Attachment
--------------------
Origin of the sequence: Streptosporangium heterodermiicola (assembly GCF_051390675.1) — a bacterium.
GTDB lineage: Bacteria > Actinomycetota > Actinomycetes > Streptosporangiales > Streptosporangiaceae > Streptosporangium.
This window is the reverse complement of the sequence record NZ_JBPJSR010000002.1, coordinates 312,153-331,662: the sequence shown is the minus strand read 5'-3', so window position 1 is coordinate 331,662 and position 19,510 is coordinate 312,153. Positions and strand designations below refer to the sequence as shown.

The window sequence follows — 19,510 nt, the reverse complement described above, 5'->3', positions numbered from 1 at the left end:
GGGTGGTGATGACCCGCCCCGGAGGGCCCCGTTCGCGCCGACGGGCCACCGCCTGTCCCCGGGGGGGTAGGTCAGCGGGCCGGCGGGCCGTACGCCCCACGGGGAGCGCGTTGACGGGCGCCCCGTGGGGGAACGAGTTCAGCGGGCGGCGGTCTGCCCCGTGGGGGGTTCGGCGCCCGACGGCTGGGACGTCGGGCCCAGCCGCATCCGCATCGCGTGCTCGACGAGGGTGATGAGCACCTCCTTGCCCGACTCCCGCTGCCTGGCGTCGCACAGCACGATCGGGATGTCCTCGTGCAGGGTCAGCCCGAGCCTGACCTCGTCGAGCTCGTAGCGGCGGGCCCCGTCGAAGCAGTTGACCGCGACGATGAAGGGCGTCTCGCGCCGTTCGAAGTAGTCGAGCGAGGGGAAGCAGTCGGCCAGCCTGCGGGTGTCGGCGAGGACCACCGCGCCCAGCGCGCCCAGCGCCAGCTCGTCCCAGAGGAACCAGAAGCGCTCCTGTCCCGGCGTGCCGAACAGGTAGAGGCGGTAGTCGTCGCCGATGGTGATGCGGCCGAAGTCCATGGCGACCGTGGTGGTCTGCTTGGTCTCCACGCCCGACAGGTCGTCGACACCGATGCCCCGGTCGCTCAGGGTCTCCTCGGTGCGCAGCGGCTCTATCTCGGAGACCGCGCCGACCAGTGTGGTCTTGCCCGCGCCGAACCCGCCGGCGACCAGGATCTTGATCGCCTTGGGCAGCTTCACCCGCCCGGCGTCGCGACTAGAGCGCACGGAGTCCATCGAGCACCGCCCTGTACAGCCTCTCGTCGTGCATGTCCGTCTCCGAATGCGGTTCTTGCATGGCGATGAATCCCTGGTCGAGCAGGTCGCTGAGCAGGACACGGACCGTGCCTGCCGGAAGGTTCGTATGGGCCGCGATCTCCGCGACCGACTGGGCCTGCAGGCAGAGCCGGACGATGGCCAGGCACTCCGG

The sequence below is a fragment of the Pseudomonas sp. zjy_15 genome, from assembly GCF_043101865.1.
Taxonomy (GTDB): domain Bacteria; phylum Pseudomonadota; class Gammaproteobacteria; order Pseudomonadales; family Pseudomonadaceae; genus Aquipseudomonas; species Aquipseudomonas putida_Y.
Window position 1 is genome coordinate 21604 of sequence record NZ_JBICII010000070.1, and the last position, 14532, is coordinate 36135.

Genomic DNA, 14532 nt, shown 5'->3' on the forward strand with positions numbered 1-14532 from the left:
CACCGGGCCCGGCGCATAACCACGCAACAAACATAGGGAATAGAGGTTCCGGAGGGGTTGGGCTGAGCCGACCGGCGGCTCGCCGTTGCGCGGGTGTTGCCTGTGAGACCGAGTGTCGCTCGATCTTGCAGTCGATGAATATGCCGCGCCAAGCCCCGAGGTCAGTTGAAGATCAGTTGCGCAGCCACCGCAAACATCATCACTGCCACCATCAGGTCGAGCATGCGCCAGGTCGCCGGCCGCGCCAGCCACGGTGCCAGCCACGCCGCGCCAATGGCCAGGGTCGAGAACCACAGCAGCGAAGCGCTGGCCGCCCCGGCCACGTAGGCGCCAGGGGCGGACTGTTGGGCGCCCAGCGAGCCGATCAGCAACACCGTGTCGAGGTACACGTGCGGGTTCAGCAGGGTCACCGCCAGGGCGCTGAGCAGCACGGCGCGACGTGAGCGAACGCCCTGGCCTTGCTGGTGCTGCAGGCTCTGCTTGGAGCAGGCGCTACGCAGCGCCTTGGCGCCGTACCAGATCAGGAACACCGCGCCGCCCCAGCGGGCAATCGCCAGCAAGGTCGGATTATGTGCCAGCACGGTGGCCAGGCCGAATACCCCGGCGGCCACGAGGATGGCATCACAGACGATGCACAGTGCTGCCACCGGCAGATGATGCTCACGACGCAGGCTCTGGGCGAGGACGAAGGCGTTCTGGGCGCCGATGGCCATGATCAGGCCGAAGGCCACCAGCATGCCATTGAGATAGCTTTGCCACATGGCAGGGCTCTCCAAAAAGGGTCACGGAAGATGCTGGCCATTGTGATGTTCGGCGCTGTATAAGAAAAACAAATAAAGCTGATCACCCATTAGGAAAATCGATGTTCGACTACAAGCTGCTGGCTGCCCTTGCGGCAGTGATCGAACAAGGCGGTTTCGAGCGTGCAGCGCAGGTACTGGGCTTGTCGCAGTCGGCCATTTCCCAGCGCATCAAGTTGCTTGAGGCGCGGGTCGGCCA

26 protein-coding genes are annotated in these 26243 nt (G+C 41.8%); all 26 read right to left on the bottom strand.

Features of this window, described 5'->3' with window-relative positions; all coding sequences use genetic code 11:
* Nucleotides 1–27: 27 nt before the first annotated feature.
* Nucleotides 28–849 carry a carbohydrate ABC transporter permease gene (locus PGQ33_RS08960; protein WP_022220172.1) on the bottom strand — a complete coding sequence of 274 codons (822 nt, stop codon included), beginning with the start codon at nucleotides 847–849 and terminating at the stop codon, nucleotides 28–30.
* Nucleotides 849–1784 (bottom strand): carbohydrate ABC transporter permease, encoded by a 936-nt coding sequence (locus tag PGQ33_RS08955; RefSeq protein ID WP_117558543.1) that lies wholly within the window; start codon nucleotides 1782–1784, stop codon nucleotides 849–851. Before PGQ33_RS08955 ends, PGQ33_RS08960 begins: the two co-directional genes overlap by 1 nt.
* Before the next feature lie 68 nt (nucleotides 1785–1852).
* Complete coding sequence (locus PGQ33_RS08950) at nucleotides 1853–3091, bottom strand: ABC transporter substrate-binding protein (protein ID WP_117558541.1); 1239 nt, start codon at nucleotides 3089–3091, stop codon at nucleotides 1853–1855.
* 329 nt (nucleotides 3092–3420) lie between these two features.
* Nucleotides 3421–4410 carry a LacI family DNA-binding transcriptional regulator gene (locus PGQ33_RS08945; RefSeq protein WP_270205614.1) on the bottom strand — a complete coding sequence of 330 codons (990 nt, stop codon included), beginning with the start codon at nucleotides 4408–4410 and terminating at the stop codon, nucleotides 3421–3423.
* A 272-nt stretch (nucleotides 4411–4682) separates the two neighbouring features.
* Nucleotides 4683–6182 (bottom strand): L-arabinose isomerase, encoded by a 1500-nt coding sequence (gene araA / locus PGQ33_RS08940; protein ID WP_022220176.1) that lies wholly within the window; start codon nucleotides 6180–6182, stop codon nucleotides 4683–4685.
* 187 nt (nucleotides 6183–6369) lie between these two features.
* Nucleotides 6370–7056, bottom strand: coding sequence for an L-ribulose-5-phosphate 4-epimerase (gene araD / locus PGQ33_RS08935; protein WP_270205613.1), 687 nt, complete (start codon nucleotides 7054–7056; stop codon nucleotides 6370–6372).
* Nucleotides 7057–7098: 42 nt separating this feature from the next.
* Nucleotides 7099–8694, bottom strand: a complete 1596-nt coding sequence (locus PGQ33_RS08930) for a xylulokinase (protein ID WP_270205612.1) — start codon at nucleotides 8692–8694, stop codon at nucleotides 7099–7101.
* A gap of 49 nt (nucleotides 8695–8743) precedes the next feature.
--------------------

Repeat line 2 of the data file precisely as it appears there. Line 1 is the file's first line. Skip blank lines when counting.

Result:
GTDB lineage: Bacteria > Actinomycetota > Actinomycetes > Streptosporangiales > Streptosporangiaceae > Streptosporangium.